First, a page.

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E-Business Secrets
Brian Livingston
New site launches with more than 198,000 subscribers

A new e-business site will launch today with more than 198,000 subscribers already registered via e-mail. The story of how this was accomplished tells a lot about viral marketing on the Web.

The site is called It's intended to appeal to teenagers and others who are heavy video game players. Steve Jenkins, CheatCodes' president, bought the name back in 1997 but developed a working home page for the idea only last October.

Jenkins and his small team have spent the past nine months developing content pages for the day the site would go live. Registered users will receive real-time tips like "pick up the key" while they're playing a game online. Jenkins expects the site to earn money from sales of books and products through its newsletter.

While all this was under construction, his home page enticed interested Web surfers into providing their e-mail addresses. Everyone who registered would receive a chance to win a free Sony PlayStation 2 and a notice when the full site was opened. After removing addresses that bounced or opted out when he sent a confirmation message, Jenkins was left with more than 198,000 names.

Where did all these surfers come from? Jenkins used to analyze his site's logs. The service reported that most visitors found his site using the following search engines:

AOL NetFind (62 percent)

GoTo (8 percent)

Google (7.5 percent)

AltaVista (6.5 percent)

Other (16 percent)

The high percentage from AOL's search engine is consistent with the teenage audience CheatCodes is designed to reach. A further analysis of the search terms used to find Jenkins' site showed that variations of the term "cheatcodes" resulted in the majority of hits:

"cheatcodes" (42 percent)

"" (13 percent)

"" (9 percent)

Other (36 percent)

The large number of users who typed "" shows that many surfers don't understand the difference between the Address field of their browser and the Search field of a search engine. In any case, with no expenditure for advertising and no search-engine positioning effort, hundreds of thousands of visitors found CheatCodes and many registered their e-mail addresses.

Jenkins has succeeded on the Web before. He founded, which was renamed and sold to CNET Networks for $11 million in 1999, and, which Micron Technology purchased for $47 million that same year.

The lesson of CheatCodes? A highly valued prize, combined with a Web address that's identical to a term searched for by millions of surfers, can result in a big base of subscribers -- even before a site goes live.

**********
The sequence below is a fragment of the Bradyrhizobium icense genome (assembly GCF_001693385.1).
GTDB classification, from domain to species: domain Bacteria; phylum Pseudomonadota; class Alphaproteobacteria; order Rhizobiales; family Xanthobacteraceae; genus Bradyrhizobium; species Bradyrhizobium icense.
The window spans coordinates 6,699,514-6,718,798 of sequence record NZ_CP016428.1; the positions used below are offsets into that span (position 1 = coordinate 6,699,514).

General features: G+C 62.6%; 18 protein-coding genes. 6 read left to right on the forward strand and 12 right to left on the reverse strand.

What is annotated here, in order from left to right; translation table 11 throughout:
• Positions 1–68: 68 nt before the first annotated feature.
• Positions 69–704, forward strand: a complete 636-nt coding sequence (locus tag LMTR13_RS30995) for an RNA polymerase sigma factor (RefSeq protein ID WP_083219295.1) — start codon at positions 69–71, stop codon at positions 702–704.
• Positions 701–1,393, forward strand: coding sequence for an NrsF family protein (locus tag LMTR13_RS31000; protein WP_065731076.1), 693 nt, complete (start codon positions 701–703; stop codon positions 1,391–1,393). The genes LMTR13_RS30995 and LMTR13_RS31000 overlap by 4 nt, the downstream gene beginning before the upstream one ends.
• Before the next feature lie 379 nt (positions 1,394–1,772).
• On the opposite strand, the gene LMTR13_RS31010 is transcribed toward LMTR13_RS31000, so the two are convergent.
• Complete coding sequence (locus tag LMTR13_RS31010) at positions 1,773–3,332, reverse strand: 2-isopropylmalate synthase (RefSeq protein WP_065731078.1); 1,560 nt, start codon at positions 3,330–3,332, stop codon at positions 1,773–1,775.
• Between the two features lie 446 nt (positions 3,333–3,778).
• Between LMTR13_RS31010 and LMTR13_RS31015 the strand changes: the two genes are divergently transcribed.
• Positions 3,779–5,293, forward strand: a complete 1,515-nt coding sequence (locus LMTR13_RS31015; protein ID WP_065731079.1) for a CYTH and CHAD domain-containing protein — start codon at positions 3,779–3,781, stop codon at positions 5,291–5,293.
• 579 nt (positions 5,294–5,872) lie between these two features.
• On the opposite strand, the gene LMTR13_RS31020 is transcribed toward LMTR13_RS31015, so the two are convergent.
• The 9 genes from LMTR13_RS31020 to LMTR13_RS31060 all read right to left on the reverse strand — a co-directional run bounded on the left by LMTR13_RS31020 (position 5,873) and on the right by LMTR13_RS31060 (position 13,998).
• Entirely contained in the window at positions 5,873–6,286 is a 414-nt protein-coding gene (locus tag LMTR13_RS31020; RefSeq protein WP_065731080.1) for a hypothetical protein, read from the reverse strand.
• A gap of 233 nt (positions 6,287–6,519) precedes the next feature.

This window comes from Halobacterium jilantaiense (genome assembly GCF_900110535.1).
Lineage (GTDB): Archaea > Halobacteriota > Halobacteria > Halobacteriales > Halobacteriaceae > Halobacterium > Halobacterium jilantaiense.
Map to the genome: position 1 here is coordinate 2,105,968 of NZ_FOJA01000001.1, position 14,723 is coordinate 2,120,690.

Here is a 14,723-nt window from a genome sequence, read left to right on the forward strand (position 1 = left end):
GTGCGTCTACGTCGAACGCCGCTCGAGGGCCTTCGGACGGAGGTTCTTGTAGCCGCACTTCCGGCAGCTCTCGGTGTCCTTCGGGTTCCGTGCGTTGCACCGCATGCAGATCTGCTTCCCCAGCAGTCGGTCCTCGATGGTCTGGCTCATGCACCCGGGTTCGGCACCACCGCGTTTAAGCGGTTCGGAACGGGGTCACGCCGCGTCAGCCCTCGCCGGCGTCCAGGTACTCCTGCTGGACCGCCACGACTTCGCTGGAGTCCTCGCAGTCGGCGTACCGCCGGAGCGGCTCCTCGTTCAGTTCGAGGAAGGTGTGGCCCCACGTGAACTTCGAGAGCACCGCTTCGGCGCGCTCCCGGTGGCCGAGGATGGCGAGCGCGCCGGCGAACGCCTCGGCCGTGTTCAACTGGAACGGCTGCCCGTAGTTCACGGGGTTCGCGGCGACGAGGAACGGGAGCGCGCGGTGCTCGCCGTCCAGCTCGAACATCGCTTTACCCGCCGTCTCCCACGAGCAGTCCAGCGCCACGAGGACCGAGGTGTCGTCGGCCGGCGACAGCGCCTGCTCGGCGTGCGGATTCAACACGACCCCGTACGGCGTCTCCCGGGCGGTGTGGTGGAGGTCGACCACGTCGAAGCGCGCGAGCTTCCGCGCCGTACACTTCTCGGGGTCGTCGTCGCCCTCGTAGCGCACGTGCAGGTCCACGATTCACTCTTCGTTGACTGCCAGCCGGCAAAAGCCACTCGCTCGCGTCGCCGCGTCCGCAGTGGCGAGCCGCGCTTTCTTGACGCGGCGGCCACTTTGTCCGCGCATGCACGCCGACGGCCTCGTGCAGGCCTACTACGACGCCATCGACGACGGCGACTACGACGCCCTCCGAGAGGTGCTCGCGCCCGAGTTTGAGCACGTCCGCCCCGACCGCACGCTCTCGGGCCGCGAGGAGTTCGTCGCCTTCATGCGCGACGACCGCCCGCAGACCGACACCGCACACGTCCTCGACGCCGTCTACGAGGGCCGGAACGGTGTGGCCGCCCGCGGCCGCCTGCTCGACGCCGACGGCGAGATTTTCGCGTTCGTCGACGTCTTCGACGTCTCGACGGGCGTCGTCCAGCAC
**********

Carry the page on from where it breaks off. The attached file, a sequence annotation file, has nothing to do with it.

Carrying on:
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If you use a Palm handheld, but you're also a Linux aficionado, you'll be interested to know that a Redmond, Wash.-based company is offering a free download of the Linux operating system that's been shrunk to run on Palm hardware.

No, the company isn't Microsoft. It's called Empower Technologies, and its operating system is known as the Linux DA O/S. Two free demo versions are now available, one for the Palm IIIx and IIIxe, the other for the Palm Vx. The demo sports an address book, scheduler, calculator, games, and other programs. The company plans to license SDKs (software development kits) to developers of other applications.

If you just can't get enough of customizing your Palm, now you can really go nuts.

Linux DA O/S download for Palm IIIx, IIIxe, and Vx:

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1. FBI arrests programmer who proved e-book flaw ...

2. ... But under pressure, Adobe calls for his release

3. Amazon beats expectations and makes a deal with AOL

4. Health sites must apply for seal of approval

5. Why 80 percent of users fail to complete checkout

6. How privacy policies actually work (or don't work)

7. Complaints about paid search results reach the FTC

8. New modem spec allows users to put the Net on hold

9. Step-by-step introduction teaches HTML to beginners

10. Girls' sites are profitable, but are they legal?

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E-BUSINESS SECRETS: Our mission is to bring you such useful and thought-provoking information about the Web that you actually look forward to reading your e-mail.

ABOUT THE AUTHOR: E-Business Secrets is written by InfoWorld contributing editor Brian Livingston. Research Director is Ben Livingston (no relation). Brian has published 10 books, including:

Windows Me Secrets:

Windows 2000 Secrets:

Win a book free if you're the first to send a tip Brian prints. Send to



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